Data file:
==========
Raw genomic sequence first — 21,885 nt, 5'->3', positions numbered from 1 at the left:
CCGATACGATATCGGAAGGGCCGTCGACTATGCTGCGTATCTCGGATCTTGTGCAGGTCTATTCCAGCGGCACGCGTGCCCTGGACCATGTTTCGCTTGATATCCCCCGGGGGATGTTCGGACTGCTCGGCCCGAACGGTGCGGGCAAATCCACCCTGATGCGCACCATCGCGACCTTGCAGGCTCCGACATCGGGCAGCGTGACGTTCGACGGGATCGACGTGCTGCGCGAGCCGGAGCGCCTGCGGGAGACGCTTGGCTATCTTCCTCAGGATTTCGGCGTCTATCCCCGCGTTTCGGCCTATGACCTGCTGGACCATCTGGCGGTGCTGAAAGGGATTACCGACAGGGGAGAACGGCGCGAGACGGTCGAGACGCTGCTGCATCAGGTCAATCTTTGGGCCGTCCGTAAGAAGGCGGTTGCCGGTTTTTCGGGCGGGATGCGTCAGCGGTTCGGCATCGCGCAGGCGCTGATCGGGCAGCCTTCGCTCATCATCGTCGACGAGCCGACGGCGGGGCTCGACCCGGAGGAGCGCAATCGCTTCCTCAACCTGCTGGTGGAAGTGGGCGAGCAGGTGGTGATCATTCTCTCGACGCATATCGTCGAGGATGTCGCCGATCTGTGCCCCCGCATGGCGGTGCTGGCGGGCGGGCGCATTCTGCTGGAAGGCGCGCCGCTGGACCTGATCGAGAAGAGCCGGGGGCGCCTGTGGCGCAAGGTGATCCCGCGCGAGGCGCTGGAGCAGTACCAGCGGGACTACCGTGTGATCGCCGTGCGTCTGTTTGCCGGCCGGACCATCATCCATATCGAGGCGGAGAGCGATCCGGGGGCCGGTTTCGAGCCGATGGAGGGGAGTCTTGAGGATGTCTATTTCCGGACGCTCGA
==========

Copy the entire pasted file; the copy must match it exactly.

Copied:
Raw genomic sequence first — 21,885 nt, 5'->3', positions numbered from 1 at the left:
CCGATACGATATCGGAAGGGCCGTCGACTATGCTGCGTATCTCGGATCTTGTGCAGGTCTATTCCAGCGGCACGCGTGCCCTGGACCATGTTTCGCTTGATATCCCCCGGGGGATGTTCGGACTGCTCGGCCCGAACGGTGCGGGCAAATCCACCCTGATGCGCACCATCGCGACCTTGCAGGCTCCGACATCGGGCAGCGTGACGTTCGACGGGATCGACGTGCTGCGCGAGCCGGAGCGCCTGCGGGAGACGCTTGGCTATCTTCCTCAGGATTTCGGCGTCTATCCCCGCGTTTCGGCCTATGACCTGCTGGACCATCTGGCGGTGCTGAAAGGGATTACCGACAGGGGAGAACGGCGCGAGACGGTCGAGACGCTGCTGCATCAGGTCAATCTTTGGGCCGTCCGTAAGAAGGCGGTTGCCGGTTTTTCGGGCGGGATGCGTCAGCGGTTCGGCATCGCGCAGGCGCTGATCGGGCAGCCTTCGCTCATCATCGTCGACGAGCCGACGGCGGGGCTCGACCCGGAGGAGCGCAATCGCTTCCTCAACCTGCTGGTGGAAGTGGGCGAGCAGGTGGTGATCATTCTCTCGACGCATATCGTCGAGGATGTCGCCGATCTGTGCCCCCGCATGGCGGTGCTGGCGGGCGGGCGCATTCTGCTGGAAGGCGCGCCGCTGGACCTGATCGAGAAGAGCCGGGGGCGCCTGTGGCGCAAGGTGATCCCGCGCGAGGCGCTGGAGCAGTACCAGCGGGACTACCGTGTGATCGCCGTGCGTCTGTTTGCCGGCCGGACCATCATCCATATCGAGGCGGAGAGCGATCCGGGGGCCGGTTTCGAGCCGATGGAGGGGAGTCTTGAGGATGTCTATTTCCGGACGCTCGA